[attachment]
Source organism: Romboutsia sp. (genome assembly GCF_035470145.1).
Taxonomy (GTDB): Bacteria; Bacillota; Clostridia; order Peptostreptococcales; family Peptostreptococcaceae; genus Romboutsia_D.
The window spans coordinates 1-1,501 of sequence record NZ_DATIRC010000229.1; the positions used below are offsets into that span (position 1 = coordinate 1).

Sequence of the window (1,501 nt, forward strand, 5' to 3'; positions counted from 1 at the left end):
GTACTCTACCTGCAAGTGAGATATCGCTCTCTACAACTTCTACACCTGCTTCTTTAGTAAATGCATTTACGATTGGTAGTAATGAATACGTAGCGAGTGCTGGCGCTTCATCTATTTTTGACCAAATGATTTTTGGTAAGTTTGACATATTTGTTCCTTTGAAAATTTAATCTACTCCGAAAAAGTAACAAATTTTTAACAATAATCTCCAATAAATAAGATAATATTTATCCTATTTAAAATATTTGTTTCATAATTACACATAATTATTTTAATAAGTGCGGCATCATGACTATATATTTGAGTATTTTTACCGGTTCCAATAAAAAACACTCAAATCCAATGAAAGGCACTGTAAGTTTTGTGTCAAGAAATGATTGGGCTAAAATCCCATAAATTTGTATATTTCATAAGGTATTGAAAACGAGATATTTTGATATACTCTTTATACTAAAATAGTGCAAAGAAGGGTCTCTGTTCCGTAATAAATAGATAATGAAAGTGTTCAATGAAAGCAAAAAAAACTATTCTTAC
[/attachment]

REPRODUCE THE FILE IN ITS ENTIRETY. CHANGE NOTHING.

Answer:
Source organism: Romboutsia sp. (genome assembly GCF_035470145.1).
Taxonomy (GTDB): Bacteria; Bacillota; Clostridia; order Peptostreptococcales; family Peptostreptococcaceae; genus Romboutsia_D.
The window spans coordinates 1-1,501 of sequence record NZ_DATIRC010000229.1; the positions used below are offsets into that span (position 1 = coordinate 1).

Sequence of the window (1,501 nt, forward strand, 5' to 3'; positions counted from 1 at the left end):
GTACTCTACCTGCAAGTGAGATATCGCTCTCTACAACTTCTACACCTGCTTCTTTAGTAAATGCATTTACGATTGGTAGTAATGAATACGTAGCGAGTGCTGGCGCTTCATCTATTTTTGACCAAATGATTTTTGGTAAGTTTGACATATTTGTTCCTTTGAAAATTTAATCTACTCCGAAAAAGTAACAAATTTTTAACAATAATCTCCAATAAATAAGATAATATTTATCCTATTTAAAATATTTGTTTCATAATTACACATAATTATTTTAATAAGTGCGGCATCATGACTATATATTTGAGTATTTTTACCGGTTCCAATAAAAAACACTCAAATCCAATGAAAGGCACTGTAAGTTTTGTGTCAAGAAATGATTGGGCTAAAATCCCATAAATTTGTATATTTCATAAGGTATTGAAAACGAGATATTTTGATATACTCTTTATACTAAAATAGTGCAAAGAAGGGTCTCTGTTCCGTAATAAATAGATAATGAAAGTGTTCAATGAAAGCAAAAAAAACTATTCTTAC